When we talk about changes Catholic parishes can take to become more welcoming, automatically people become defensive. There are two reasons for this defensive posture. The first reason has to do with culture in that this is the way we’ve always done it and there is no problem with the way we are doing it. These people do not see the church as a way to foster a relationship with Jesus; instead being Catholic is something you do just to do it and it is ritualistic. The second reason is the fear that if we change and implement strategies from other churches and other denominations, we lose what makes us Catholic. The second reason is a legitimate concern. The Catholic identity is very important and must be protected. The problem becomes when we confuse our Catholic identity with our Catholic culture. It is this confusion that can lead to liturgical abuses.
What is Catholic identity?
There are certain characteristics that I believe define a Catholic church and separate it in a good way.
- The Eucharist
The Catholic church teaches that the Eucharistic sacrifice is the source and summit of our faith. We believe that it is Jesus’ body and blood made manifest in bread and wine. It re-presents for us Jesus’ death on the cross. This miraculous event takes place during every Mass. This is the distinguishing feature of Catholic worship. In order to have a valid consecration you must have:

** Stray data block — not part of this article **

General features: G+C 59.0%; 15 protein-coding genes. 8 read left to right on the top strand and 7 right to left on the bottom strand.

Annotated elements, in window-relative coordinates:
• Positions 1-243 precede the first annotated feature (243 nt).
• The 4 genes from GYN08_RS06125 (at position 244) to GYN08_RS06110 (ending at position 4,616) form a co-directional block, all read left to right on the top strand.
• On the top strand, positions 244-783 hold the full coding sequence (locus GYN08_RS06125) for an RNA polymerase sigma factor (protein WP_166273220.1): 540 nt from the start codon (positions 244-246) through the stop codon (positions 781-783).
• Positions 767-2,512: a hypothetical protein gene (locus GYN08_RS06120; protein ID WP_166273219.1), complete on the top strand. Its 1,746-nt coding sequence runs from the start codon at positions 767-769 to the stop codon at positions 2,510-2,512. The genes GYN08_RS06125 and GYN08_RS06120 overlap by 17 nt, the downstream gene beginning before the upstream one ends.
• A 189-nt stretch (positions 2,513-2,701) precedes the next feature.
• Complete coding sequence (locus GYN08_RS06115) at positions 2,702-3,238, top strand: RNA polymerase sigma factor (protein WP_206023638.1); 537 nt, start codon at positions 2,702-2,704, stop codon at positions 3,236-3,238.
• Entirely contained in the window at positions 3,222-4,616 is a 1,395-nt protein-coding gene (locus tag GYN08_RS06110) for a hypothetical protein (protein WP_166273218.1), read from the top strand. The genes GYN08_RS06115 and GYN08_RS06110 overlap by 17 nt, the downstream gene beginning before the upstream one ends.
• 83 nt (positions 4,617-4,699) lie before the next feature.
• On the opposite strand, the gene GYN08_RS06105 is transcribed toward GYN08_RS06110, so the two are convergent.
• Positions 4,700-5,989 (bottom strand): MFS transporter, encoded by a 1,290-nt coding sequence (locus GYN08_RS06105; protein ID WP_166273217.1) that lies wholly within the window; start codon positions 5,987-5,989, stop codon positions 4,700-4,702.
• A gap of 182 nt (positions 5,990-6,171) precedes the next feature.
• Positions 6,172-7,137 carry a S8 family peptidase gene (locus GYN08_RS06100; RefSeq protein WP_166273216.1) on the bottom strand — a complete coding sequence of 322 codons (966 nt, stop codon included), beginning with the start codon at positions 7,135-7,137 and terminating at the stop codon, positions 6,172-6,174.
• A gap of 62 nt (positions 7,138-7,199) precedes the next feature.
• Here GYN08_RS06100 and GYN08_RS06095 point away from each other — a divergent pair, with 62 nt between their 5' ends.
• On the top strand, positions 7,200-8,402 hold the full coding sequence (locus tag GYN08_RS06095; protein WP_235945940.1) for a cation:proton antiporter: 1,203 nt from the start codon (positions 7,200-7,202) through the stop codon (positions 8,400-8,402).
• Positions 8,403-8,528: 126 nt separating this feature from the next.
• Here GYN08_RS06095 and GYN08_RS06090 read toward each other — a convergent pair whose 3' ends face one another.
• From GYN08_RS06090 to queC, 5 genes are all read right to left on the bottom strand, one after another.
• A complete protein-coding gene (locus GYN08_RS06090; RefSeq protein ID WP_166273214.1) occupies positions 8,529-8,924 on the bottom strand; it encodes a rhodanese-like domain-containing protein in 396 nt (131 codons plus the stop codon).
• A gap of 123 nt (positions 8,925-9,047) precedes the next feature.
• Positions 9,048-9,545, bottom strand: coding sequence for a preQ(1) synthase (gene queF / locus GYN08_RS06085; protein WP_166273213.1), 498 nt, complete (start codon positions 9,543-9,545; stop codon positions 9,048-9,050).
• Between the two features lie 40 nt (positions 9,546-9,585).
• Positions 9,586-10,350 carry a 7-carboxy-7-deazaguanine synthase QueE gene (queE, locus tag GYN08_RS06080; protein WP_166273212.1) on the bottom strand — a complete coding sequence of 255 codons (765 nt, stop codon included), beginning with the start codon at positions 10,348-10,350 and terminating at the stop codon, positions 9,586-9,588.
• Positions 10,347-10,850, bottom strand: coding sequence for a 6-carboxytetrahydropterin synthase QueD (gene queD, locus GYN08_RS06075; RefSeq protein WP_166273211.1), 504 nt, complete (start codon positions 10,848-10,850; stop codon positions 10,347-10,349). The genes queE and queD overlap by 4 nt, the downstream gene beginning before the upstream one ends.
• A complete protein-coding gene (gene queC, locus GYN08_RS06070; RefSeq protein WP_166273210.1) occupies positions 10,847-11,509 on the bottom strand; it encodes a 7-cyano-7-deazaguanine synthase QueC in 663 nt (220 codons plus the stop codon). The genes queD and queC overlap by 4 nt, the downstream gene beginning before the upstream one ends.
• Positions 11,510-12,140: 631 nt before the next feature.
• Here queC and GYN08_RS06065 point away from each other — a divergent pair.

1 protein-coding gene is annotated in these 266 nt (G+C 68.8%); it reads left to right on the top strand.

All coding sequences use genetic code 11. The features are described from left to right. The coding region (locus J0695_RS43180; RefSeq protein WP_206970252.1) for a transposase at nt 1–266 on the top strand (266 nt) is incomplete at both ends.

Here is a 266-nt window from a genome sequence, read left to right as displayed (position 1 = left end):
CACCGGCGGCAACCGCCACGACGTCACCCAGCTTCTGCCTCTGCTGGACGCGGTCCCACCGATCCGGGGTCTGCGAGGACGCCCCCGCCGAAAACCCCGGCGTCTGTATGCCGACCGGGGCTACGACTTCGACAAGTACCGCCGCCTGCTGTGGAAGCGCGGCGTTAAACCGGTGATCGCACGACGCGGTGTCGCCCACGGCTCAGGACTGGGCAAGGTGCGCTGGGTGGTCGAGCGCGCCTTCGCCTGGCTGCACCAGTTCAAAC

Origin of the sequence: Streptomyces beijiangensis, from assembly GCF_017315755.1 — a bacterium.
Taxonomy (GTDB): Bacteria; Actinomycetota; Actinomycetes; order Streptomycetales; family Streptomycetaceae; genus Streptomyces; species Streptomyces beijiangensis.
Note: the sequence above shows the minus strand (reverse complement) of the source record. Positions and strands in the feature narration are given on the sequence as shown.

- Bread and wine in which a little water mixed
- the bread must be only wheat and recently made
- The communion may be received under both species or only one
- both matter must be present
- sacred vestments must be worn
- must be celebrated on an altar
- must be celebrated by a Validly Ordained Male Priest
- The priest must have the intent to make Jesus physically present
- the words, “this is my body, this is my blood” must be said.
- Must use the Eucharistic prayer listed in the Roman missal
- The priest must wash his hands in water after offering the bread and wine, but before the eucharist prayer
We, as Catholics should recognize the importance of having a valid consecration. Thus any changes suggested can’t effect any of these requirements.
The definition of the word Catholic means unity. Thus the sacrifice of the Mass should be celebrated in a uniform way in so far as it follows the liturgical guidelines found in Cannon law and in The General Instructions of The Roman Missal. A violation of these requirements does not make the consecration invalid if the above is followed, but it does make the sacrifice of the Mass and the liturgical celebration illicit. So a typical Sunday service at any Catholic parish, you have the liturgical celebration, which includes the introductory rite, liturgy of the word. and the liturgy of the Eucharist. Each of these different stages have different elements and each element has different requirements.
The structure is as followed:
- introductory rite
- the entrance
- the greeting
- the penitential act
- the kyrie
- the glory to God in the highest
- the collect
- The liturgy of the word
- the biblical readings